In another chaotic twist, Nursing Home was produced by Steve Albini, which happened through a flight of fancy. Gonzalez emailed his manager, saying half-jokingly that he wouldn’t make another record unless it was produced by Brian Eno or Albini. A week later Albini was on board but travelling to Chicago with his bandmates and a clutch of half-formed songs proved to be the beginning of the end. “We're all on good terms again now, but we really hated each other at that point. I was 17 when the first Let’s Wrestle record came out and I wasn't equipped to deal with it at all.”

Wax Limousine - due for release next March - sees Gonzalez tackling big existential questions, from coming to terms with the end of a long-term relationship to nursing his mother through cancer. If such themes prompt expectations of a gruelling listen, the songwriting, panoramic sonic palette and lyrical wit make it anything but. Taking in P-Funk, guitar pop, piano balladry, and featuring hilarious lines like “Put on McCartney II / Sit in bed and stew / Baby, no better way to make new friends” from “A Taste Of Something New”, an ode to the world of dating apps, Wax Limousine could be Gonzalez’s breakthrough from critically acclaimed artist to somewhere much bigger.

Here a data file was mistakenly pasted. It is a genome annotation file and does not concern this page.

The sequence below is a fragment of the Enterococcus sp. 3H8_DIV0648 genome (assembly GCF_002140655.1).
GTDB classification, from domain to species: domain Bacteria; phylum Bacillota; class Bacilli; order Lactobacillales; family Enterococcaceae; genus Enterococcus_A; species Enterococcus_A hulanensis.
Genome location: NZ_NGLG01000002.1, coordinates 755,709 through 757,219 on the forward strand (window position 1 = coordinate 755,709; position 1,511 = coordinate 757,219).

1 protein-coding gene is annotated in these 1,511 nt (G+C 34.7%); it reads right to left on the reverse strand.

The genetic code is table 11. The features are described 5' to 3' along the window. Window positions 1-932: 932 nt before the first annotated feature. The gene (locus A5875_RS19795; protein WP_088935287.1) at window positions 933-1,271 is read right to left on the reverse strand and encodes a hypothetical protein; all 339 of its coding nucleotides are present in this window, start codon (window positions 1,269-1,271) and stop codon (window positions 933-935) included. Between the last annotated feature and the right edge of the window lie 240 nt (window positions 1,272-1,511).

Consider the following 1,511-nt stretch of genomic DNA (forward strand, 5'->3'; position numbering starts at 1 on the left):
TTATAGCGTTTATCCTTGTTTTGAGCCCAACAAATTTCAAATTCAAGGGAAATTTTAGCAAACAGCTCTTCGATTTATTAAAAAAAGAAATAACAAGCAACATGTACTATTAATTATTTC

The record started to take shape when Gonzalez broke up with his girlfriend and found himself living with his mum. The experience of his her illness is documented on the Orange Juice tinged guitar funk of “1,2,3,4,5 Just Get Rid Of It” - “I feel a coldness in the corner / We threw out some old junk / This house sure has shrunk / And in the sitting room we find out she has cancer.”

It’s a story of how a loved one’s illness triggers a bewildering range of emotions and endless trips to hospitals, but also the practical day to day need of trying to organise everything. “She's back on track now and everything seems to be good, safe and healthy," Gonzalez explains. "I'm in a fantastic place with it. It was a really long and painful process, but it was also incredibly gratifying, in terms of how you change around it and how your perspective on what’s important shifts.”

Gonzalez mentions his history of mental health issues but feels that seeing his mother go through cancer treatment has changed him for the better. “Maybe I give myself less of a hard time now because of it," he tells me. "I feel a lot more equipped to be empathetic towards myself. Your whole overview of everything changes and you see everything differently. Getting older, that's going to happen more. It's not something you get taught to deal with, everybody has to experience it in their own way.”